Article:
At a Glance
The Institute of Dispute Resolution was founded in 2012. Previously known as Jon Graham Consulting, ISDR has been offering mediation for over 16 years.
ISDR uses two mediators for most cases. We draw upon a pool of experienced practitioners and assign a team that is best suited to meet the needs of each case. In most cases, a gender balanced team in used.
Our mediators come from a range of professional disciplines including law, business, HR, commerce, government and social work.
Our mediators are registered Family Dispute Resolution Practitioners, who are able to issue Section 60I certificates where appropriate under the Family Law Act, 1975.
Child Informed Practice
Most Family Dispute Resolution Practitioners adopt a child focused approach in every mediation. They seek to understand the unique needs of the children and encourage parents to stay focused on reaching agreements which are in the ‘best interests of the children’. In recent years there has been an increased shift from child focused practice to child informed practice; which provides a mechanism whereby children can have a ‘voice’ in the mediation process, without needing to be present in the room and without having to make any decisions. In Australia Dr Jenn McIntosh is a leading advocate of child informed practice. McIntosh describes the process as one in which parents are assisted to “focus clearly on their children’s needs amidst the emotional debris of the ongoing disputes”.
Child informed practice involves a child consultant spending time with the children in a separate session (outside of the mediation) which takes less than 1 hour per child. If more than one child is involved the children can be seen together initially and then separately if they wish. This session is a confidential and supportive session, with a specially trained mediator, counsellor or child practitioner. The child consultant will spend time drawing, playing and talking with the children. The children are never put in a position where they feel pressured to answer any given question or to answer a question in a particular way. They are not asked to make decisions or to experience the feeling of having to choose between their parents. They are simply given the opportunity to talk about and/or show ‘what it’s like to be me, in my family, at this point in time’. Special care is taken to provide an environment that feels safe and welcoming. On another day, the child consultant will come to a mediation session to talk with the parents and mediators about how the children are doing and what their needs seem to be at this point in their development. The child consultant will respect any concerns that the child/ren may express about reporting back sensitive matters.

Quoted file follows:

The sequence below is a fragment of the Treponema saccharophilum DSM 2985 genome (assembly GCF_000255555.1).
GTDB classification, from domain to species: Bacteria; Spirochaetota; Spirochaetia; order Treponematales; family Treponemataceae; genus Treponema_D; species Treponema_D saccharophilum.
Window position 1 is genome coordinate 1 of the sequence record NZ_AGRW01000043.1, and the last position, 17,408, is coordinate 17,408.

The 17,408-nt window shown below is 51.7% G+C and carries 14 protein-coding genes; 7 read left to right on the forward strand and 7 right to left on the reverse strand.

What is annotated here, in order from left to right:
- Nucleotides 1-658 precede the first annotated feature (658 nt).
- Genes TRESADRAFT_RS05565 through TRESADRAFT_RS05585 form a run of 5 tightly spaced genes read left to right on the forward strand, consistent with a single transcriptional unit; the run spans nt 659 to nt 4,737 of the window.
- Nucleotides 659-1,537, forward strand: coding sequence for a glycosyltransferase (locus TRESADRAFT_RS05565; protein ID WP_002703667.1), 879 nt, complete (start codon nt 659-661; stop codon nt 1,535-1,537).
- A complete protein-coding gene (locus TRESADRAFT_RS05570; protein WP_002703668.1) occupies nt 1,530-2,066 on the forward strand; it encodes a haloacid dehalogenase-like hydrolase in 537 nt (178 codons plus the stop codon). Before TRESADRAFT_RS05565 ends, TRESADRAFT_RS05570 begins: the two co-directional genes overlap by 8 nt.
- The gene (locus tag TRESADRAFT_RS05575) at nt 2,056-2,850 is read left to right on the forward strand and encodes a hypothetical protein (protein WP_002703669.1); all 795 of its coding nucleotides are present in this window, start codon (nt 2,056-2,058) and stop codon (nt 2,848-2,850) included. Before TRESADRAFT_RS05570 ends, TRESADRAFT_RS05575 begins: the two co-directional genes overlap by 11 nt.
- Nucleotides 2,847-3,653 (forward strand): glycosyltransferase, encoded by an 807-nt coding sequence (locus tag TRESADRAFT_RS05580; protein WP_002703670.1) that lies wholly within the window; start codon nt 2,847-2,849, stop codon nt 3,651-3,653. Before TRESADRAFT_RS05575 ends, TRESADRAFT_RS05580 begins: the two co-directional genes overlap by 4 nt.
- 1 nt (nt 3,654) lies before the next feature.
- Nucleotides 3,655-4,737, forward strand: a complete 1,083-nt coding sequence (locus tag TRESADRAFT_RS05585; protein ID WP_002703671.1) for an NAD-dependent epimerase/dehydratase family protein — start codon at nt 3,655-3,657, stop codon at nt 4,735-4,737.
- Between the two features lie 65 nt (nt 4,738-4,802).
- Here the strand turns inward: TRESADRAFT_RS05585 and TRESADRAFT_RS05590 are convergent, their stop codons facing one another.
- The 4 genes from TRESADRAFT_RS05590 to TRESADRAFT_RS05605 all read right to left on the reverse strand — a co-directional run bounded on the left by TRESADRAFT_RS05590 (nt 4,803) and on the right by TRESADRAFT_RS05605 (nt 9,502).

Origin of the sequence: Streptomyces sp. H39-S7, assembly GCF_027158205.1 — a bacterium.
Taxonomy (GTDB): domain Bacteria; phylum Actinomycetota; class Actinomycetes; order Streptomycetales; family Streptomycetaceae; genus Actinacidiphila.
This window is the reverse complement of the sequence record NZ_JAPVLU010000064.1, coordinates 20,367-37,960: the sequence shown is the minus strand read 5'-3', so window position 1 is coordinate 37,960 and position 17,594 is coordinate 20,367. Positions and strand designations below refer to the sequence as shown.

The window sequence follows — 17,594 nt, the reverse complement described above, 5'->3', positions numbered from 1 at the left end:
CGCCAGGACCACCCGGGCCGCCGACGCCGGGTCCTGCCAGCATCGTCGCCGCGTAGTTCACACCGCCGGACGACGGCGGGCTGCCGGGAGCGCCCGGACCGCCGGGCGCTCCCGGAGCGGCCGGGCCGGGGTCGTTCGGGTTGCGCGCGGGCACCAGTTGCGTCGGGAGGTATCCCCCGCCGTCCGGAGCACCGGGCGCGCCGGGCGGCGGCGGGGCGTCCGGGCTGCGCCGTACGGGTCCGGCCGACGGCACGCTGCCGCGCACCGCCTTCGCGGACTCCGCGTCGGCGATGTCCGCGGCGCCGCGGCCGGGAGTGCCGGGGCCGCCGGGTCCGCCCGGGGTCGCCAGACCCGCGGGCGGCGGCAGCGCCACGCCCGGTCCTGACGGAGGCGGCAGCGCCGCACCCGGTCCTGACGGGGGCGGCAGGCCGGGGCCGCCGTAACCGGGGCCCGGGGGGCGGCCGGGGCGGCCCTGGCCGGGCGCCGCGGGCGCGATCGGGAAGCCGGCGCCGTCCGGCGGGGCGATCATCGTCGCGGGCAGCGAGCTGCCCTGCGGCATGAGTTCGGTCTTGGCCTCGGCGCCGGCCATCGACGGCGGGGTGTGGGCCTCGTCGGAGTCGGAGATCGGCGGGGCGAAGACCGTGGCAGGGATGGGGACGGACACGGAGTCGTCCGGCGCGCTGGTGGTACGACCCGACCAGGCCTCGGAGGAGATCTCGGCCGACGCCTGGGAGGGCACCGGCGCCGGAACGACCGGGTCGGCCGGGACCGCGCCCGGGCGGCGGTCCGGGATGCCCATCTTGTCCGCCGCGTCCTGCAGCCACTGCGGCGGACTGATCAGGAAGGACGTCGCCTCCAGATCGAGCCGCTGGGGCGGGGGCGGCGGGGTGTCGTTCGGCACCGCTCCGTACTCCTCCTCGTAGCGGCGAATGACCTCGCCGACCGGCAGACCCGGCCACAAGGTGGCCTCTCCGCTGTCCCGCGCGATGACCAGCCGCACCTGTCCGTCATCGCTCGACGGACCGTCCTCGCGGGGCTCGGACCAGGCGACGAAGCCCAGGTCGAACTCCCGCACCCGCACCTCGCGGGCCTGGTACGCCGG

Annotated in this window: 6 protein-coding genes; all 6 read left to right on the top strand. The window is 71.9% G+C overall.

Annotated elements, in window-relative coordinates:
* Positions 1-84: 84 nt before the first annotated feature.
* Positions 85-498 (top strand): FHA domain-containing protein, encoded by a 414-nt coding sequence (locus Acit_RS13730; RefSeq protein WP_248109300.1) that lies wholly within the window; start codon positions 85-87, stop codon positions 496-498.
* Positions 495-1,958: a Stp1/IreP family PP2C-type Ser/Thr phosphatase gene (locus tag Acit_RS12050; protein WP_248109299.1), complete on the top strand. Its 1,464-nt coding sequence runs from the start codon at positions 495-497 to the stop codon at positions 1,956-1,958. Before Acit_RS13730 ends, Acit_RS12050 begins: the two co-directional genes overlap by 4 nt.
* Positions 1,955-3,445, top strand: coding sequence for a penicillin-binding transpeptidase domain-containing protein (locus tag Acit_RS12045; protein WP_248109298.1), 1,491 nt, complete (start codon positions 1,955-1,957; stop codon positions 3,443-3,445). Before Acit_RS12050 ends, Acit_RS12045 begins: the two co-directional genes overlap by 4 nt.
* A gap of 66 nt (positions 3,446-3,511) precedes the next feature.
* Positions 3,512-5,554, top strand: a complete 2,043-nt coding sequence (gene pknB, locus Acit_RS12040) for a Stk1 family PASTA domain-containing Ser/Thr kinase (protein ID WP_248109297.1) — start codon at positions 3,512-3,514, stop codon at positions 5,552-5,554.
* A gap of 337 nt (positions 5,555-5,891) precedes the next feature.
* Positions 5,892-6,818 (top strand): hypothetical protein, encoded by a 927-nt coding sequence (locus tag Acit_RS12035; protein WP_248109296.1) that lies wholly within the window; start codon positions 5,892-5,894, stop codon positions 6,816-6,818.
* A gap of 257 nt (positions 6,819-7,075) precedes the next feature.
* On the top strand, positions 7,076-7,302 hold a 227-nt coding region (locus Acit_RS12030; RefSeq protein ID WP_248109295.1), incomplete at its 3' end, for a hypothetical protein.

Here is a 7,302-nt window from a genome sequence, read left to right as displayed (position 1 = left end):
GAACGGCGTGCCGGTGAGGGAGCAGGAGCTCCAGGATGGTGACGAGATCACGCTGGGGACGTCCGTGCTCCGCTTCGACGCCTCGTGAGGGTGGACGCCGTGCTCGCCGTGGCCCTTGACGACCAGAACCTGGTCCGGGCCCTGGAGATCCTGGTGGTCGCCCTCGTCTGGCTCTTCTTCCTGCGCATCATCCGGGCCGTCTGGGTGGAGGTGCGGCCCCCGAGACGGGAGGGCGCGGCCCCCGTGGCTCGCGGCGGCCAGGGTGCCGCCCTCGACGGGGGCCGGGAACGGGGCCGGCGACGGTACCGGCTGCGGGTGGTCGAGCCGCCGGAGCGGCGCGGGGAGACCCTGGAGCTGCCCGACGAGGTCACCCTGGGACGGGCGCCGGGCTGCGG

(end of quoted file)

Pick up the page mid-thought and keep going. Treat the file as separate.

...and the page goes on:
- “Create an environment that supports parents’ efforts to actively consider the unique needs of each of their children
- Facilitate a parenting agreement that preserves significant relationships and supports children’s psychological adjustment to the separation, including recovery from parental acrimony and protection from further conflict
- Support parents to leave the dispute resolution forum on higher rather than diminished ground with respect to their post-separation parenting
- Ensure that the ongoing mediation/litigation process and the agreements or decisions reached reflect the basic psycho-developmental needs of each child”*
Explain that mum and dad have been seeing a mediator to help you to make some decisions about the future now that you have separated. If pushed you could provide some examples of topics which are often discussed in mediation – living arrangements, communication and finances. There is no need to go into any detail about this but to explain that as parents you have chosen this path because you each want what is best for the children and that you are working with the mediator to help you make decisions that are the best possible for everyone in the family. You can point out that many separated parents choose to work with a mediator. You can then explain that Mum and Dad and the mediators want to make sure that you understand what it’s like to be them (the children) at the moment. Explain that the children have been invited to speak to a child consultant who will just check in with each child to see how they are travelling at the moment. You can explain that when they talk with the child consultant they can let the consultant know if there is anything they are talking about that they want to be kept private. Let them know that there is nothing you need or want them to say. They can just enjoy playing games and chatting with the child consultant about whatever they are thinking. *For more information about Child Informed Practice, follow this link A printable version of the above information can be found here.